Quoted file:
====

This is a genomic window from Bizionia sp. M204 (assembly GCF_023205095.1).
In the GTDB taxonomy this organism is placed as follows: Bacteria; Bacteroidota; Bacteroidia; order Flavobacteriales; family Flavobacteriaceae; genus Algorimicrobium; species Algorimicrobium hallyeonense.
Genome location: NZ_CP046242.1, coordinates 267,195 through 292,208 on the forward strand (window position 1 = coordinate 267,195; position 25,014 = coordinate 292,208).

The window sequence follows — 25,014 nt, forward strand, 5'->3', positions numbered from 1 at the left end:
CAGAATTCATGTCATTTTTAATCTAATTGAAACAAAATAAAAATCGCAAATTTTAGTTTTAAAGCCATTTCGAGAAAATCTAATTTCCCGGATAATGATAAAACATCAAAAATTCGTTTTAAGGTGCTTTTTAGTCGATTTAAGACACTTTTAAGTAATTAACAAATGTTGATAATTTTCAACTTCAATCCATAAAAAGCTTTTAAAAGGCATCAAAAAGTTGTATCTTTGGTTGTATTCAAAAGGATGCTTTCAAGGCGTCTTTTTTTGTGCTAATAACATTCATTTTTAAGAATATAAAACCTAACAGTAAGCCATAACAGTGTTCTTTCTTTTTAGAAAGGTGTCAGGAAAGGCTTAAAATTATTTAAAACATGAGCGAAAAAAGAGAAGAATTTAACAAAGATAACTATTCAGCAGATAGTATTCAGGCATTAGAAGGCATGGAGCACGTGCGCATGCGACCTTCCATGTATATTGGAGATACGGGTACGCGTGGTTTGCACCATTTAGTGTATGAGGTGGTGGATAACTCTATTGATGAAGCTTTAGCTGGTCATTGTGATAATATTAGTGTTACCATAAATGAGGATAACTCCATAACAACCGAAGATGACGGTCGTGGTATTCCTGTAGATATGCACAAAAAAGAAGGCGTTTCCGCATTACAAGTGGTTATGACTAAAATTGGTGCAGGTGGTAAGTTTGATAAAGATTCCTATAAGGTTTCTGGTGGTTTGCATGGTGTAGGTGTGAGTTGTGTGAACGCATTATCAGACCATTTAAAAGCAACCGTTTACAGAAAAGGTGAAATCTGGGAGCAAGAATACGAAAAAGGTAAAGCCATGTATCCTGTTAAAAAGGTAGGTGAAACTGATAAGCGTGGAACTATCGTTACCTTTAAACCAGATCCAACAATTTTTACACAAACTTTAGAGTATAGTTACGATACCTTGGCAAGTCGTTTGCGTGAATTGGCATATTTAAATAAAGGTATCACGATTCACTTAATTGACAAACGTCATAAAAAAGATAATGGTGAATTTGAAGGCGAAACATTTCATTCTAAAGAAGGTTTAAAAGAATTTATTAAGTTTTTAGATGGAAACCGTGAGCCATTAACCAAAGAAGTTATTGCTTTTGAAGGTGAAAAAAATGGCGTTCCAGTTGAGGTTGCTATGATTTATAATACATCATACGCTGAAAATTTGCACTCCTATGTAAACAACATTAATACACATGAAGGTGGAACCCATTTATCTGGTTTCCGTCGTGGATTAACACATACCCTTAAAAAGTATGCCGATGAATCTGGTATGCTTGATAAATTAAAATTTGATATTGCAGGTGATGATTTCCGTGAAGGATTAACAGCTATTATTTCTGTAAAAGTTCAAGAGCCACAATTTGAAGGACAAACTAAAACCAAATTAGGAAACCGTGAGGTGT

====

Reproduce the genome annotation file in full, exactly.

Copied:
This is a genomic window from Bizionia sp. M204 (assembly GCF_023205095.1).
In the GTDB taxonomy this organism is placed as follows: Bacteria; Bacteroidota; Bacteroidia; order Flavobacteriales; family Flavobacteriaceae; genus Algorimicrobium; species Algorimicrobium hallyeonense.
Genome location: NZ_CP046242.1, coordinates 267,195 through 292,208 on the forward strand (window position 1 = coordinate 267,195; position 25,014 = coordinate 292,208).

The window sequence follows — 25,014 nt, forward strand, 5'->3', positions numbered from 1 at the left end:
CAGAATTCATGTCATTTTTAATCTAATTGAAACAAAATAAAAATCGCAAATTTTAGTTTTAAAGCCATTTCGAGAAAATCTAATTTCCCGGATAATGATAAAACATCAAAAATTCGTTTTAAGGTGCTTTTTAGTCGATTTAAGACACTTTTAAGTAATTAACAAATGTTGATAATTTTCAACTTCAATCCATAAAAAGCTTTTAAAAGGCATCAAAAAGTTGTATCTTTGGTTGTATTCAAAAGGATGCTTTCAAGGCGTCTTTTTTTGTGCTAATAACATTCATTTTTAAGAATATAAAACCTAACAGTAAGCCATAACAGTGTTCTTTCTTTTTAGAAAGGTGTCAGGAAAGGCTTAAAATTATTTAAAACATGAGCGAAAAAAGAGAAGAATTTAACAAAGATAACTATTCAGCAGATAGTATTCAGGCATTAGAAGGCATGGAGCACGTGCGCATGCGACCTTCCATGTATATTGGAGATACGGGTACGCGTGGTTTGCACCATTTAGTGTATGAGGTGGTGGATAACTCTATTGATGAAGCTTTAGCTGGTCATTGTGATAATATTAGTGTTACCATAAATGAGGATAACTCCATAACAACCGAAGATGACGGTCGTGGTATTCCTGTAGATATGCACAAAAAAGAAGGCGTTTCCGCATTACAAGTGGTTATGACTAAAATTGGTGCAGGTGGTAAGTTTGATAAAGATTCCTATAAGGTTTCTGGTGGTTTGCATGGTGTAGGTGTGAGTTGTGTGAACGCATTATCAGACCATTTAAAAGCAACCGTTTACAGAAAAGGTGAAATCTGGGAGCAAGAATACGAAAAAGGTAAAGCCATGTATCCTGTTAAAAAGGTAGGTGAAACTGATAAGCGTGGAACTATCGTTACCTTTAAACCAGATCCAACAATTTTTACACAAACTTTAGAGTATAGTTACGATACCTTGGCAAGTCGTTTGCGTGAATTGGCATATTTAAATAAAGGTATCACGATTCACTTAATTGACAAACGTCATAAAAAAGATAATGGTGAATTTGAAGGCGAAACATTTCATTCTAAAGAAGGTTTAAAAGAATTTATTAAGTTTTTAGATGGAAACCGTGAGCCATTAACCAAAGAAGTTATTGCTTTTGAAGGTGAAAAAAATGGCGTTCCAGTTGAGGTTGCTATGATTTATAATACATCATACGCTGAAAATTTGCACTCCTATGTAAACAACATTAATACACATGAAGGTGGAACCCATTTATCTGGTTTCCGTCGTGGATTAACACATACCCTTAAAAAGTATGCCGATGAATCTGGTATGCTTGATAAATTAAAATTTGATATTGCAGGTGATGATTTCCGTGAAGGATTAACAGCTATTATTTCTGTAAAAGTTCAAGAGCCACAATTTGAAGGACAAACTAAAACCAAATTAGGAAACCGTGAGGTGT